Contracts, whether written or oral, are used every day in nearly every business and consumer transaction. Contracts are utilized in real estate transactions, sales of goods, service agreements, professional services, purchase agreements and vendor agreements. Sometimes contracts are entered into after months of negotiations and, other times, businesses rely on their standard, boilerplate forms to consummate or memorialize an agreement. Since written contracts are commonplace, it is important to include terms and conditions that protect your interests and put you in the best position to avoid lawsuits or, at a minimum, put you in the best position to prevail if a lawsuit arises. Not having the right terms in your contracts can mean the difference between defusing a dispute quickly and exposing your company to significant financial risks.
While there are exceptions, the general rule in Kansas is that parties are free to arrange their own contracts and fashion their own remedies. This includes contract terms where one party limits its liability in case of a breach or default. While this can sometimes lead to harsh consequences, especially in the consumer setting, the law favors the freedom to contract. Unless the agreement is illegal, unconscionable or contrary to public policy, it is generally enforced as written.
There are various ways to limit your liability. For instance, you can limit your liability to a specific amount (like the cost of the services provided), the repair or replacement of an item or you can specifically exclude certain types of damages (including incidental or consequential damages) that may ordinarily be recovered in the event of a breach. Excluding incidental and consequential damages can significantly reduce your financial exposure. While limiting your liability is not foolproof, and naturally depends on the particular facts involved, a party seeking to invalidate or circumvent the limitation of liability carries an extremely high burden.
Although limiting your liability in case of a breach of contract should be a priority, other contract provisions can be implemented or negotiated to further allocate risks and should be considered. Indeed, you should consider incorporating contract provisions that address, among other items, indemnification, insurance, attorneys’ fees, time limits for bringing a claim, limiting where a lawsuit can be filed and dispute resolution procedures.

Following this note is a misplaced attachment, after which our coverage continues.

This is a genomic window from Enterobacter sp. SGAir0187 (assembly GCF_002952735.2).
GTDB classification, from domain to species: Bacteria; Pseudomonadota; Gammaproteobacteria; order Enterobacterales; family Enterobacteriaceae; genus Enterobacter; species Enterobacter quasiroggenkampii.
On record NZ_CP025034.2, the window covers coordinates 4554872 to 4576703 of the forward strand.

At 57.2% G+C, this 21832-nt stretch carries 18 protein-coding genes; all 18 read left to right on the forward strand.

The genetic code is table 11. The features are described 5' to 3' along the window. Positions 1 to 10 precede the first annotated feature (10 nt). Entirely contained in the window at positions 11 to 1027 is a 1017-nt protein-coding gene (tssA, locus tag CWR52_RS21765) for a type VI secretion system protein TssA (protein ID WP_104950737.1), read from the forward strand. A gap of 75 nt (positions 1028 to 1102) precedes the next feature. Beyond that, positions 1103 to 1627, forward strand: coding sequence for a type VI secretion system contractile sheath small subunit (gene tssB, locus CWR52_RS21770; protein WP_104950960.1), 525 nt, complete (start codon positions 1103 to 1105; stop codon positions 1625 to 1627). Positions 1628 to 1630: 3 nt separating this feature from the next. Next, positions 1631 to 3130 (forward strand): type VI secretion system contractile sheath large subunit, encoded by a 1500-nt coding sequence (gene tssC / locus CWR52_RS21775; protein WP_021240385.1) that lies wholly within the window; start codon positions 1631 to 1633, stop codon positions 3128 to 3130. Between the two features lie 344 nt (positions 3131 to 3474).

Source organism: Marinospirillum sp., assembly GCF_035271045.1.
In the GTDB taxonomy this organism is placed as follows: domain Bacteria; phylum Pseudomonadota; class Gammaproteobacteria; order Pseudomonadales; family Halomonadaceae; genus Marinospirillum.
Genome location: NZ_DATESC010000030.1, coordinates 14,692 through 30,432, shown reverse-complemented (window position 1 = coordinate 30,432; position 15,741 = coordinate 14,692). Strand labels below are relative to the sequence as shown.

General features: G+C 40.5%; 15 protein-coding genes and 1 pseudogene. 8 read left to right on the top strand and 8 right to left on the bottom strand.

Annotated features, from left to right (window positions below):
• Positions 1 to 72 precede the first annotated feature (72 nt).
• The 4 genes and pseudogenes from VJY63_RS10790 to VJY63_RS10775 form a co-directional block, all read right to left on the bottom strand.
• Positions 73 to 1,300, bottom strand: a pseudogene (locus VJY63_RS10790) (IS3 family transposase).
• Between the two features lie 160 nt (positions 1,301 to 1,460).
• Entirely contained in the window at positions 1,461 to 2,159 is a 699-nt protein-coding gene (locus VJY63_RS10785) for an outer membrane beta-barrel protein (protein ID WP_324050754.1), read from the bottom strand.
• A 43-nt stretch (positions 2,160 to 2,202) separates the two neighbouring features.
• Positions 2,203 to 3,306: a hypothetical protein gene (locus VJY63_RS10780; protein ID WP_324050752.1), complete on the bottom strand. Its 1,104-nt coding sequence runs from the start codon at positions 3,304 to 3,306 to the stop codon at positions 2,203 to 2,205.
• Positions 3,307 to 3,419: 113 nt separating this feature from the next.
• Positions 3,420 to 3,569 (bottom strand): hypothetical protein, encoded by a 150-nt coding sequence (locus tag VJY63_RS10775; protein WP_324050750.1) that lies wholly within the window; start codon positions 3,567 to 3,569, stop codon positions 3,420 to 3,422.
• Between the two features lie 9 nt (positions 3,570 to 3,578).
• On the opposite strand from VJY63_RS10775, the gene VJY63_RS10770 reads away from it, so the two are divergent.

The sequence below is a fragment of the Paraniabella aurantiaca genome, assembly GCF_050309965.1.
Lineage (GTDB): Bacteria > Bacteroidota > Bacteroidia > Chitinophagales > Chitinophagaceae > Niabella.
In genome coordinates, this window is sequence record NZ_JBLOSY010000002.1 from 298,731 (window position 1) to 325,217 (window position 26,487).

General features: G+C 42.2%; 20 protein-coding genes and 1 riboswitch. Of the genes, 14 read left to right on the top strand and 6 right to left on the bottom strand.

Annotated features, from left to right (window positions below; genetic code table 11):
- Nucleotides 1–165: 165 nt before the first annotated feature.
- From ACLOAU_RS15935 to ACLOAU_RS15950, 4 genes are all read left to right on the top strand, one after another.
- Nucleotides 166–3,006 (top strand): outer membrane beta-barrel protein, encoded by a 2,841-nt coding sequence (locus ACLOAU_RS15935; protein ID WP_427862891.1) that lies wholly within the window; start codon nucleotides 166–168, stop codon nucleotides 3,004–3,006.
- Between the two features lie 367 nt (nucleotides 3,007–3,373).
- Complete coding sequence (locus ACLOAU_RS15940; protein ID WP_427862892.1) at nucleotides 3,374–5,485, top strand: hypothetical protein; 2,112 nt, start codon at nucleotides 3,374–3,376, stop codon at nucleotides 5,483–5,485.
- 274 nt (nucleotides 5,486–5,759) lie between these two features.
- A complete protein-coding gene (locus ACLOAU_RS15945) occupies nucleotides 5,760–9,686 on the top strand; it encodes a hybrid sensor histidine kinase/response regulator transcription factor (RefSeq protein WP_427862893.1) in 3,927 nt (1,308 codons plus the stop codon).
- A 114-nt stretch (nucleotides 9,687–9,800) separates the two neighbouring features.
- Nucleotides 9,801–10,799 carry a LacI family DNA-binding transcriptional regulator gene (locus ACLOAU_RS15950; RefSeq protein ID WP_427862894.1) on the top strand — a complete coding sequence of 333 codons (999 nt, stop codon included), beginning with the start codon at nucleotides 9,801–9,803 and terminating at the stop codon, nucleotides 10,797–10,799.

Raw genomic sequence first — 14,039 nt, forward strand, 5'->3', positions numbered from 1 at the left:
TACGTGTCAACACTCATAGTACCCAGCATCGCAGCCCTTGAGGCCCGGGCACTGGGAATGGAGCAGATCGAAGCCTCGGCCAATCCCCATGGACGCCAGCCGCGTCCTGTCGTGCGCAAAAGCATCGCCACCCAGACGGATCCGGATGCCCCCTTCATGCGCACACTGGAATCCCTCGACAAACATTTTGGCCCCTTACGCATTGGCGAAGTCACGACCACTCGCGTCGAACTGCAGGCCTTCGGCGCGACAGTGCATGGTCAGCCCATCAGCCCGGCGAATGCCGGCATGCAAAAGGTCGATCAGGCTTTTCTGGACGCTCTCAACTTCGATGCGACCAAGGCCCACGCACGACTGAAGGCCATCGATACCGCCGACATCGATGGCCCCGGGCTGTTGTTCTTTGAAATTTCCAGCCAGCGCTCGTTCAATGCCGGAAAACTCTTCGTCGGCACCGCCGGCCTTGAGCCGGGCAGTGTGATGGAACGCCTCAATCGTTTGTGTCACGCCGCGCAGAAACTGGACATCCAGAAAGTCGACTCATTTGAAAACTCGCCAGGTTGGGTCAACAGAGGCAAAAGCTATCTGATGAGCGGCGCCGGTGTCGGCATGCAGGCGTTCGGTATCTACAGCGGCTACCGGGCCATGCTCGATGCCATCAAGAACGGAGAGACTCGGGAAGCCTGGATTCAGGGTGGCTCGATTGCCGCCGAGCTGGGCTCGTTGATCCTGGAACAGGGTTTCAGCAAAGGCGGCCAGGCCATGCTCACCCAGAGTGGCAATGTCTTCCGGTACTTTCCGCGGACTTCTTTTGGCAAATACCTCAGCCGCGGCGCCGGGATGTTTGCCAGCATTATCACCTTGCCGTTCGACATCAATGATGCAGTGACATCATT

While the ability to allocate risks is largely unimpeded in Kansas, care must be exercised in the drafting to avoid undesired consequences, such as having a limited remedy be non-exclusive or creating discrepancies that arguably invalidate a limitation of liability. All contracts should be evaluated on a case-by-case basis, especially those involving consumer transactions.
Greg Drumright may be best known in Wichita as a former pitcher for the Wichita State Shockers baseball team. Within Wichita’s legal and business communities, however, Greg is known as a skilled litigation attorney. He represents clients in corporate litigation matters, including contract disputes, construction law, products liability, agricultural law, and general commercial liability matters. His clients include small/large businesses, OEMs, insurers, aviation businesses, suppliers, component manufacturers, agricultural enterprises, contractors and other clients in a broad range of commercial disputes.
*This is for informational purposes only. It is not a legal opinion; it does not provide legal advice; and it neither creates nor constitutes evidence of an attorney-client relationship.